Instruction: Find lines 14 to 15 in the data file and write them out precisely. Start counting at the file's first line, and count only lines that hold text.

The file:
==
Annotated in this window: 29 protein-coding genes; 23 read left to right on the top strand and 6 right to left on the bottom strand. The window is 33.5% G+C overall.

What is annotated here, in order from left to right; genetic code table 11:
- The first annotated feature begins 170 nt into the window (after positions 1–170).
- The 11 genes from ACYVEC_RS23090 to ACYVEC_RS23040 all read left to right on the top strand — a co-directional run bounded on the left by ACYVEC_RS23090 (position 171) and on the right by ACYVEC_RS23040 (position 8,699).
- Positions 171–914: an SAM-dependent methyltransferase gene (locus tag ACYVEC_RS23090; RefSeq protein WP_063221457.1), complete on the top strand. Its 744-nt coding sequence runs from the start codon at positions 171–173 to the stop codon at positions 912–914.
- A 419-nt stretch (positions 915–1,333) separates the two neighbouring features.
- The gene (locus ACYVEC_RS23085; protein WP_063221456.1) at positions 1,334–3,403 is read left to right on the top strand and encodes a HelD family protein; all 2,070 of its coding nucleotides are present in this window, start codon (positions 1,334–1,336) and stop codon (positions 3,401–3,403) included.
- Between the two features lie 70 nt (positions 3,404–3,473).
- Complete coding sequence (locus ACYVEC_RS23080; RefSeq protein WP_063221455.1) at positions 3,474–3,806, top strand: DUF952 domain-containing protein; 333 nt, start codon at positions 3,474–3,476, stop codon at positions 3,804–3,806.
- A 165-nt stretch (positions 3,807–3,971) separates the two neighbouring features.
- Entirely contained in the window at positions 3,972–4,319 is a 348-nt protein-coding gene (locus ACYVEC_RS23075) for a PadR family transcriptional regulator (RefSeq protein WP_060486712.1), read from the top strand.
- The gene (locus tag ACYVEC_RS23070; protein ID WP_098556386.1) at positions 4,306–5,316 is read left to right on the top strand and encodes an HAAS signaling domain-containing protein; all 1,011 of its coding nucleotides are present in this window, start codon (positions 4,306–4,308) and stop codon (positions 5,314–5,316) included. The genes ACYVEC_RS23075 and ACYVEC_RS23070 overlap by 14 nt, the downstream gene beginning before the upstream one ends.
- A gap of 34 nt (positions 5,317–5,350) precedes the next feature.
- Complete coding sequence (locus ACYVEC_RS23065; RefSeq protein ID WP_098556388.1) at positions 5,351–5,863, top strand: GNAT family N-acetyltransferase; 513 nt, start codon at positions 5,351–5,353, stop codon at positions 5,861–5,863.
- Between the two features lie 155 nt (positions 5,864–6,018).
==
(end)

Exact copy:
- Complete coding sequence (locus ACYVEC_RS23065; RefSeq protein ID WP_098556388.1) at positions 5,351–5,863, top strand: GNAT family N-acetyltransferase; 513 nt, start codon at positions 5,351–5,353, stop codon at positions 5,861–5,863.
- Between the two features lie 155 nt (positions 5,864–6,018).